By Ryan Flynn, Register Citizen
WINSTED >> A Freedom of Information complaint has been filed against Board of Education Chairwoman Susan Hoffnagle, alleging email communications from February are in violation of FOI law.
The complaint was filed by fellow school board member Ray Rabago, persons with disabilities commission chairman Art Melycher and two others.
A chain of emails sent on Feb. 19 between members of the Board of Education, members of the Board of Selectmen and Town Attorney Kevin Nelligan could constitute a meeting, depending on the ruling of the Freedom of Information Commission.
According to state statutes, all meetings must have minutes filed with the town clerk so that the public can have access to meeting details. Rabago said he asked Hoffnagle to post minutes for the email, which he said she declined to do.
Hoffnagle could not be reached for comment Monday.
“The blatant disregard of FOIA open meeting requirement, by the Chairman of the Winchester Board of Education, Susan Hoffnagle has further resulted in a violation of the public’s right to access records,” the complaint states.
The complaint requests that the commission hold a hearing to investigate the possible infraction and asks that if Hoffnagle is found to be in violation that “a strict penalty be imposed.” The complaint also asks that Hoffnagle be ordered to hold an open meeting. It asks that minutes detailing the email, or “meeting,” be produced and made available for public inspection.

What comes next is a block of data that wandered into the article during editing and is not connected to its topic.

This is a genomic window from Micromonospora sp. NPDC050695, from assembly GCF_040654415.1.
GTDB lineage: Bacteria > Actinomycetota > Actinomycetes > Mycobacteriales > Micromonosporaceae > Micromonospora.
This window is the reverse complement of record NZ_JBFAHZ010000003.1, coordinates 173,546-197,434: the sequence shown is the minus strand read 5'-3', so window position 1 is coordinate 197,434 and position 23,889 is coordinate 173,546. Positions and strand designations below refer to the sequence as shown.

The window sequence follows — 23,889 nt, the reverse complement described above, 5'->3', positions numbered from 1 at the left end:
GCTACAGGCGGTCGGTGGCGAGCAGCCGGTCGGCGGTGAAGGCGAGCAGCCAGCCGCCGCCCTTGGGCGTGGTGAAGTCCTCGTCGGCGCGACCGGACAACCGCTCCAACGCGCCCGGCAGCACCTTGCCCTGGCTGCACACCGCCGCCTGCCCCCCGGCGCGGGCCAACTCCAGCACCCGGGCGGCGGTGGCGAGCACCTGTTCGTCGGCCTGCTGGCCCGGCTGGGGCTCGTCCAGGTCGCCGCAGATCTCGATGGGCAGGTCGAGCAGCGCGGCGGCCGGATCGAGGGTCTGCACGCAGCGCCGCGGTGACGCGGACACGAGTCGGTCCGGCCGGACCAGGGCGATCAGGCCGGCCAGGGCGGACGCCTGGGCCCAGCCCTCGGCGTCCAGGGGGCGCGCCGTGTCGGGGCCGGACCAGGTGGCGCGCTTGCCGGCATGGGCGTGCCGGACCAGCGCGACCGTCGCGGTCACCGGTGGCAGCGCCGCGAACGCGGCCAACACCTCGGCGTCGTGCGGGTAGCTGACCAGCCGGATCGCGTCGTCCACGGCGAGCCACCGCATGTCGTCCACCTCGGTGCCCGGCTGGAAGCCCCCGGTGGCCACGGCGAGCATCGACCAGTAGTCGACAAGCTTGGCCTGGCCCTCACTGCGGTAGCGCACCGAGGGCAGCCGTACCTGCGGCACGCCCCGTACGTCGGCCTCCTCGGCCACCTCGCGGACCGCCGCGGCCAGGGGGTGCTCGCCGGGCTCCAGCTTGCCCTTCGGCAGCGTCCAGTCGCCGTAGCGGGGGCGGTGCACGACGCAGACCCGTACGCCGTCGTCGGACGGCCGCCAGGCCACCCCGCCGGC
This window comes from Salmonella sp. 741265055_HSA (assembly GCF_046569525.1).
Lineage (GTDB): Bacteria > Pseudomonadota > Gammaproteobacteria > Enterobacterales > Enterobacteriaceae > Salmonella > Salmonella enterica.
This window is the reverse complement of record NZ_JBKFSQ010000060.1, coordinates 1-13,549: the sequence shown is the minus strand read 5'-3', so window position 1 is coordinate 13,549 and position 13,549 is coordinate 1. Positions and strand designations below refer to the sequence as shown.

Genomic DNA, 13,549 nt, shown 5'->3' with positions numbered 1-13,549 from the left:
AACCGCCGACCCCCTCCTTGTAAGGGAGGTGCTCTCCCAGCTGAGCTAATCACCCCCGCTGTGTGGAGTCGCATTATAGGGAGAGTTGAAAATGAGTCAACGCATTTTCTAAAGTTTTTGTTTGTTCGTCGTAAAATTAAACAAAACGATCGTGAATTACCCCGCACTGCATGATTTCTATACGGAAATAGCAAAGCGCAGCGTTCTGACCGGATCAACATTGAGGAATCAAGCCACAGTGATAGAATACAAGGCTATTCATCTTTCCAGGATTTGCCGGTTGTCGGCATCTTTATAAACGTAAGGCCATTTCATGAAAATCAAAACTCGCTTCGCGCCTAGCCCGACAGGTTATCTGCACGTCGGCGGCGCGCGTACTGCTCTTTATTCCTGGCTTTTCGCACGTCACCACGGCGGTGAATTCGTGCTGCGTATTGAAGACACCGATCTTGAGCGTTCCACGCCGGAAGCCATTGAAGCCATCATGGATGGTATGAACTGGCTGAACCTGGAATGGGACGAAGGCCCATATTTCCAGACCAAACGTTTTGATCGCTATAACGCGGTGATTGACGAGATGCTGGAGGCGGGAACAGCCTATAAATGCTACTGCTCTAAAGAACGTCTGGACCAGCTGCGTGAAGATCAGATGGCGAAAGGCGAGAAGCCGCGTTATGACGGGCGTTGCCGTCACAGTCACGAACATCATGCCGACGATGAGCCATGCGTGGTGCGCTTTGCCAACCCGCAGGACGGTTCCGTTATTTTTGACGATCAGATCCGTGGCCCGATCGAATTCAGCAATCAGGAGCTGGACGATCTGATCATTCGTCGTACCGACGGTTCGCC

“This is not the first time that the Winchester Board of Education or Selectman have come before this commission and are well aware of FOIA law,” the complaint states.
Thomas Hennick, public education officer with the Freedom of Information Commission, will serve as an ombudsman, or mediator, between the two sides. Hennick said he plans to reach out to both parties in the next few weeks.
“We’ll just have to see if they’re amenable to some sort of a settlement, otherwise it’ll go to a hearing,” Hennick said.
At a hearing, both sides would get their chance to tell their side of the story, with a hearing officer giving a final ruling, which could include penalties.
Hennick couldn’t go into too much detail, given his involvement with this particular case, but said that in general, boards should not deliberate about board business via email, phone or texting.
“We always tell people: it’s OK to disseminate information, perhaps, but you don’t want to have any discussions through those vehicles,” he said.
The string of emails, which have the subject line “Board of Education Election,” was started by Hoffnagle and went out to all seven selectmen, the eight other Board of Education members, Town Manager Dale Martin, Board of Education Attorney Mark Sommaruga and Nelligan, the attorney. Three different reporters from various publications were also copied.
Mayor Smith, Selectman Jorge Pimentel and Nelligan all replied to the initial email. The subject of the email was the legality of Richard Dutton’s appointment to the school board. Dutton replaced departed member Monique Abreu and was elected on a controversial 4-1 ballot vote.
Several selectmen and school board members immediately disputed the way this vote was conducted, with some calling it illegal. To settle things, selectmen requested the services of Town Attorney Nelligan, who would review both the election itself and board policy to determine the legality of Dutton’s appointment.
While there is some discussion of the subject matter, there is no action taken within the six emails in the chain that The Register Citizen was privy to.
Reach Ryan Flynn at 860-489-3121 ext. 345.
By Ryan Flynn, Register Citizen